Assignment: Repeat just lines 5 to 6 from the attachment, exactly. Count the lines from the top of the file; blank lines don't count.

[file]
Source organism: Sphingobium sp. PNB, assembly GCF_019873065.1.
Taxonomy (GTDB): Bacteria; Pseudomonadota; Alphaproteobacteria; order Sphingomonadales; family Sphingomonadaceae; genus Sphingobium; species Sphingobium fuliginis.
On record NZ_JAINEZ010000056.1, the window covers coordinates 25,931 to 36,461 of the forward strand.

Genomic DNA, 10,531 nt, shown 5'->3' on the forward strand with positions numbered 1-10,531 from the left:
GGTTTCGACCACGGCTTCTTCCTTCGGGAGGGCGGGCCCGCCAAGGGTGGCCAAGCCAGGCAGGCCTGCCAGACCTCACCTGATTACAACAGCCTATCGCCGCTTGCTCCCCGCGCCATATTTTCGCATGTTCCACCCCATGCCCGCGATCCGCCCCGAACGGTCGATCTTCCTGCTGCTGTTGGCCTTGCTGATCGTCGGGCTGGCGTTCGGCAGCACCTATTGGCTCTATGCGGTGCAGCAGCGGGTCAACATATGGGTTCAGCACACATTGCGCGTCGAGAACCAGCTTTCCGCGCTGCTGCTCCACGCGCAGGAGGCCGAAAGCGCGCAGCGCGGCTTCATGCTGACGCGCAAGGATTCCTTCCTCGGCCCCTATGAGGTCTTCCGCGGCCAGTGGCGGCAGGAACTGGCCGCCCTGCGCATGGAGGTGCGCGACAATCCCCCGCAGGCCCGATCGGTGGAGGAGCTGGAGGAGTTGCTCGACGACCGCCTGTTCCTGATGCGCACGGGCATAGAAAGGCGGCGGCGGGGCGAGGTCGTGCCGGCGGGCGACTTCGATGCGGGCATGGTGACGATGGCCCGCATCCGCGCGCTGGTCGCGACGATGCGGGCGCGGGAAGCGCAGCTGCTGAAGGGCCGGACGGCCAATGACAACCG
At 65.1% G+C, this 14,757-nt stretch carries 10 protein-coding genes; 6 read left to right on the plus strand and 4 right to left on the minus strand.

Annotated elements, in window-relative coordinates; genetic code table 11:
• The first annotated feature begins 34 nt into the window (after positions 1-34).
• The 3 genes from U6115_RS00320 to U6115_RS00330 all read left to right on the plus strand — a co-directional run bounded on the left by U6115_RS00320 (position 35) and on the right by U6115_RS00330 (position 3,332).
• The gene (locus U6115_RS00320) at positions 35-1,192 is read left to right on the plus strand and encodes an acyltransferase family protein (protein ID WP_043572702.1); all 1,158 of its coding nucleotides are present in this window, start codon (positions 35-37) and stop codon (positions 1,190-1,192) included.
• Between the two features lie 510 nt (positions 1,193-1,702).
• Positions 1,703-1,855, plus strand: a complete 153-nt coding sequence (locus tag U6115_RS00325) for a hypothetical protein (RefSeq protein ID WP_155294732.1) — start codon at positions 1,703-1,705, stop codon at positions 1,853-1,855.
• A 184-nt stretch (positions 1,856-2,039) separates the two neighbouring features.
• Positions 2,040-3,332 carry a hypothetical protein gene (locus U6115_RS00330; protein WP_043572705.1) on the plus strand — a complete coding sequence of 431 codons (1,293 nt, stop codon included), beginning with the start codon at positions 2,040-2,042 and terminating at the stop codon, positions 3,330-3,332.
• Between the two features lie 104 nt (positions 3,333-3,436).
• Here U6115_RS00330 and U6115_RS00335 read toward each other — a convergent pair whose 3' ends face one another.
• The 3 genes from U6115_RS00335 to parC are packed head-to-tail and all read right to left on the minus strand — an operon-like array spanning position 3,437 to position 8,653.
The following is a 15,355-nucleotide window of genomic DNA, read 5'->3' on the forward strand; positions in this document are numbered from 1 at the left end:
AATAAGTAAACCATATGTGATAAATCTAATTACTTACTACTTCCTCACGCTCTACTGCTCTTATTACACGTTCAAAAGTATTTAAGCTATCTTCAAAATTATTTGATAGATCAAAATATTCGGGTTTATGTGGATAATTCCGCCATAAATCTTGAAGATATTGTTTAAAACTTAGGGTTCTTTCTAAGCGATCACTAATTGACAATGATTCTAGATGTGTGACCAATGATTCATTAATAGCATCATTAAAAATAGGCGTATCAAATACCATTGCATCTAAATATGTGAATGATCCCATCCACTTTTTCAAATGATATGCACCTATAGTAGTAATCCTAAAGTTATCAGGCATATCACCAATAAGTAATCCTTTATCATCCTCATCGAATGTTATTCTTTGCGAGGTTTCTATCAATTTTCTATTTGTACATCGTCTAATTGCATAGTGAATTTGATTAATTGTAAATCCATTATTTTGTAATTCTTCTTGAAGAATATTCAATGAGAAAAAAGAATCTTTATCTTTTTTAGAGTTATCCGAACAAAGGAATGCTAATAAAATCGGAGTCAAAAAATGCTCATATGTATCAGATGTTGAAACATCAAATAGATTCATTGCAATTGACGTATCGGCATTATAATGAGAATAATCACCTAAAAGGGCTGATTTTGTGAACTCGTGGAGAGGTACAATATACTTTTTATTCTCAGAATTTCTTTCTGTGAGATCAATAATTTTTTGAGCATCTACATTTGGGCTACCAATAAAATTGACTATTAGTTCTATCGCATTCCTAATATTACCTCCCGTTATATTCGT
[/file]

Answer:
GGTTTCGACCACGGCTTCTTCCTTCGGGAGGGCGGGCCCGCCAAGGGTGGCCAAGCCAGGCAGGCCTGCCAGACCTCACCTGATTACAACAGCCTATCGCCGCTTGCTCCCCGCGCCATATTTTCGCATGTTCCACCCCATGCCCGCGATCCGCCCCGAACGGTCGATCTTCCTGCTGCTGTTGGCCTTGCTGATCGTCGGGCTGGCGTTCGGCAGCACCTATTGGCTCTATGCGGTGCAGCAGCGGGTCAACATATGGGTTCAGCACACATTGCGCGTCGAGAACCAGCTTTCCGCGCTGCTGCTCCACGCGCAGGAGGCCGAAAGCGCGCAGCGCGGCTTCATGCTGACGCGCAAGGATTCCTTCCTCGGCCCCTATGAGGTCTTCCGCGGCCAGTGGCGGCAGGAACTGGCCGCCCTGCGCATGGAGGTGCGCGACAATCCCCCGCAGGCCCGATCGGTGGAGGAGCTGGAGGAGTTGCTCGACGACCGCCTGTTCCTGATGCGCACGGGCATAGAAAGGCGGCGGCGGGGCGAGGTCGTGCCGGCGGGCGACTTCGATGCGGGCATGGTGACGATGGCCCGCATCCGCGCGCTGGTCGCGACGATGCGGGCGCGGGAAGCGCAGCTGCTGAAGGGCCGGACGGCCAATGACAACCG
At 65.1% G+C, this 14,757-nt stretch carries 10 protein-coding genes; 6 read left to right on the plus strand and 4 right to left on the minus strand.